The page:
January 25, 2011
How's this for a fine Sunday: prerace festivities at 12:30 p.m. Eastern, green flag at 1:10, checkers around 4:10, postrace wrapping at 4:30. In, out, done, bang. Sweet, right?
That's exactly how Fox Sports chairman David Hill sees an ideal race breaking down, timewise if not schedule-wise. Speaking at the NASCAR Media Tour on Monday, he advocated shorter races that fit comfortably into a three-hour window. "I think the racing is far too long," Hill said. "There is more diversion, more opportunities for stuff than any other time in man’s history."
Fox, of course, has all kinds of reasons to push for shorter races. More definable finishing times could help stop the ratings slide, as fans in an on-demand world look for entertainment that doesn't have the potential to stretch on, minutes into hours.
Fox has held NASCAR rights since 2001, and those rights run through 2014. Hill said he'd like to continue broadcasting NASCAR after that, but that it would be a "business decision." (Don't take anything negative from the fact that Hill didn't express unbridled optimism. That's not the smartest negotiating position.)
Hill also advocated consistent start times, again to help the fan who has too much on the schedule already. "For me, I would have continuity," he said, as quoted in Landmark Newspapers. "I would have truck race on Friday night, I would have the Nationwide race Saturday night and I would have the Cup on at 1 o’clock Sunday. Bang, so everyone knows when it’s on. Everyone knows the football games. Football games are 1 o’clock Sunday. Football games 4 o’clock Sunday. There’s a game on Monday night and game on Sunday night. There are too many other things going on in people’s lives."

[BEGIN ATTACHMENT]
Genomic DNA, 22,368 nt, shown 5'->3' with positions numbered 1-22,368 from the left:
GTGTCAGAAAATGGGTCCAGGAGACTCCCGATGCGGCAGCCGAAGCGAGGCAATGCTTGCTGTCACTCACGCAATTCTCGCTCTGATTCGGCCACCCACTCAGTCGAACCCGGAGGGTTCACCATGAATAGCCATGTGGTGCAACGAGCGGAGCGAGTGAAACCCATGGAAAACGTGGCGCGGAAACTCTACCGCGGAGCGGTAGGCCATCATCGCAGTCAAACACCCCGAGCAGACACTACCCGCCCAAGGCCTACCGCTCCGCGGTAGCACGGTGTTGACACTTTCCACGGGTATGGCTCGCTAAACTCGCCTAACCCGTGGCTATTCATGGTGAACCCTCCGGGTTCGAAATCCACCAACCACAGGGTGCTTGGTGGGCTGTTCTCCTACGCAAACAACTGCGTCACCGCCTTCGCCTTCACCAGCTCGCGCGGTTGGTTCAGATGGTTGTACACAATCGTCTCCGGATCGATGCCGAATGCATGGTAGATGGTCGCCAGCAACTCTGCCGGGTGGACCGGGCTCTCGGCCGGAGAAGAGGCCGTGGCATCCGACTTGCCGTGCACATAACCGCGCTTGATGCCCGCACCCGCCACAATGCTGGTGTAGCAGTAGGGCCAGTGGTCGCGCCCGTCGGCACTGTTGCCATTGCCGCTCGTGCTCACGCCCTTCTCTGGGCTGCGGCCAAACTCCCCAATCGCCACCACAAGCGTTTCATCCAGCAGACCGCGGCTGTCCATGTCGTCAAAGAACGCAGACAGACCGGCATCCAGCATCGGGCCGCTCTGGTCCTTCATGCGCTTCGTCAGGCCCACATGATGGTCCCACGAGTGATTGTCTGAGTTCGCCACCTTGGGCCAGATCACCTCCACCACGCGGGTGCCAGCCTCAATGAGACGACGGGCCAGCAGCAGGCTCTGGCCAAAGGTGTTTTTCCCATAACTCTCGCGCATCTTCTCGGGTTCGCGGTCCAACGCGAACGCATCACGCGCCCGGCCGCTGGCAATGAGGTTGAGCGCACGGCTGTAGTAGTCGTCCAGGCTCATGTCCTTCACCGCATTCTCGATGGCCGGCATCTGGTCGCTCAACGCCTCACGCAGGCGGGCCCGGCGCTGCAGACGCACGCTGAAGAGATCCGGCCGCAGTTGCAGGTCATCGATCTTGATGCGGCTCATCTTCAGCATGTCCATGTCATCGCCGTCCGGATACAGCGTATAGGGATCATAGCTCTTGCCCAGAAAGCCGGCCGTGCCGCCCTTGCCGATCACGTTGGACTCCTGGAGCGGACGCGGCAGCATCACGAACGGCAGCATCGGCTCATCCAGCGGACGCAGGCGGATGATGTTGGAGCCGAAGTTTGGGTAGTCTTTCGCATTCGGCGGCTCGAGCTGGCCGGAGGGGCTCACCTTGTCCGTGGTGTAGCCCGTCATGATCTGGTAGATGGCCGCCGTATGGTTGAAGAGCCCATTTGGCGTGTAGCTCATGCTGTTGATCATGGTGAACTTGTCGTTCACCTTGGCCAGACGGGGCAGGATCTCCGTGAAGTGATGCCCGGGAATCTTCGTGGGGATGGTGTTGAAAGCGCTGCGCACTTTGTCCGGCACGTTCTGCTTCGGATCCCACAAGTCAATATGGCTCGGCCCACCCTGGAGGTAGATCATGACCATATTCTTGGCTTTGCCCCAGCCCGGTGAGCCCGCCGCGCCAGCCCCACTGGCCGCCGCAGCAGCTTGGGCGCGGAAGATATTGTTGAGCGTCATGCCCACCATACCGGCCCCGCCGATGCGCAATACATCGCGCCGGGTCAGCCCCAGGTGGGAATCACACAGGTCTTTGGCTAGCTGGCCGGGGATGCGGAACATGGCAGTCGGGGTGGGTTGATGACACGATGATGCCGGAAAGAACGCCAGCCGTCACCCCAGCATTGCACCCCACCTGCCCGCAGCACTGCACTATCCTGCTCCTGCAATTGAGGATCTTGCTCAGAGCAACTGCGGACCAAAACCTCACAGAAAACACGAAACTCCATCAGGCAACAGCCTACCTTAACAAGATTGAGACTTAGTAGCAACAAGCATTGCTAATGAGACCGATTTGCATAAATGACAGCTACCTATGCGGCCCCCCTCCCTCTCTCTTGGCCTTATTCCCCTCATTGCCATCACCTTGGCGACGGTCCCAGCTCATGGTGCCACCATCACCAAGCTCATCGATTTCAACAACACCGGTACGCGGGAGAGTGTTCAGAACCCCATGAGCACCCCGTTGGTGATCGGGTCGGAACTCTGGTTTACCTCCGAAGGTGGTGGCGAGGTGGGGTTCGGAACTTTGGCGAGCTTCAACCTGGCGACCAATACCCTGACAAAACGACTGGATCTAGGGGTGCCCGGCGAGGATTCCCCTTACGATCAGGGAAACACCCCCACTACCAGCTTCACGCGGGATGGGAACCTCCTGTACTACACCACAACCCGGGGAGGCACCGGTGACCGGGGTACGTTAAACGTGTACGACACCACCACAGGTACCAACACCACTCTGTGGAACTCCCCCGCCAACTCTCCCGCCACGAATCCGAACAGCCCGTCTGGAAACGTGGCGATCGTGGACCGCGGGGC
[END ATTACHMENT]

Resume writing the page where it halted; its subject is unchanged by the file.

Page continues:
However, Hill is staunchly against online streaming of races. Part of his objection is an attempt to protect his affiliates airing the races, but part is flat-out generational divide: "Just think about it yourself sitting and watching it," he said. "You’re going to sit down and and look down: where are they? These little pins running around (on the smaller screen)."
But the problem is, Fox shouldn't be thinking about themselves sitting around and watching races. They should be thinking about that fabled, vanished 18-34 demographic sitting around watching races. Of course older fans accustomed to watching races on television aren't going to be interested in watching on an iPad or whatever. But someone who's been raised on small screens? Why wouldn't they be interested in watching on their phone? Dismissing them out of hand is unnecessarily shortsighted.
Hill does make some good points, though, points worth considering. So how likely is he able to negotiate with NASCAR over shortening races? His answer was short and simple:
"NASCAR doesn't negotiate." Well. All right, then.
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